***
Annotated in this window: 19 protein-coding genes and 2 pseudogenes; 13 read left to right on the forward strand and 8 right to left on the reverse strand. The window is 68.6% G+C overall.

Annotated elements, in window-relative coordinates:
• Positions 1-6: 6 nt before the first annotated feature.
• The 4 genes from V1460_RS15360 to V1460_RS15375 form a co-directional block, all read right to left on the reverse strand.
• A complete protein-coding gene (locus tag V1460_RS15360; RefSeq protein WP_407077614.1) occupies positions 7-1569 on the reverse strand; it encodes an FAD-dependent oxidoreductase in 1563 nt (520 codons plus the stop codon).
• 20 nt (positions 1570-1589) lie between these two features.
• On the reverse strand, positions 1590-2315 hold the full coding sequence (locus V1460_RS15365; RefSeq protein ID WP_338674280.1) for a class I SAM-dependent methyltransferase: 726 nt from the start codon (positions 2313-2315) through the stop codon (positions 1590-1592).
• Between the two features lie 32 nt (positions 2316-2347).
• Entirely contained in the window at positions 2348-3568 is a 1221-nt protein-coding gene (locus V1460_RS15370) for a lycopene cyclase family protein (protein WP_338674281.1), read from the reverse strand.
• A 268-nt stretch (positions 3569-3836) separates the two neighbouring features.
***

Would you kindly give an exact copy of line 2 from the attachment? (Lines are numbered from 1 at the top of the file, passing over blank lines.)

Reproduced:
Annotated elements, in window-relative coordinates: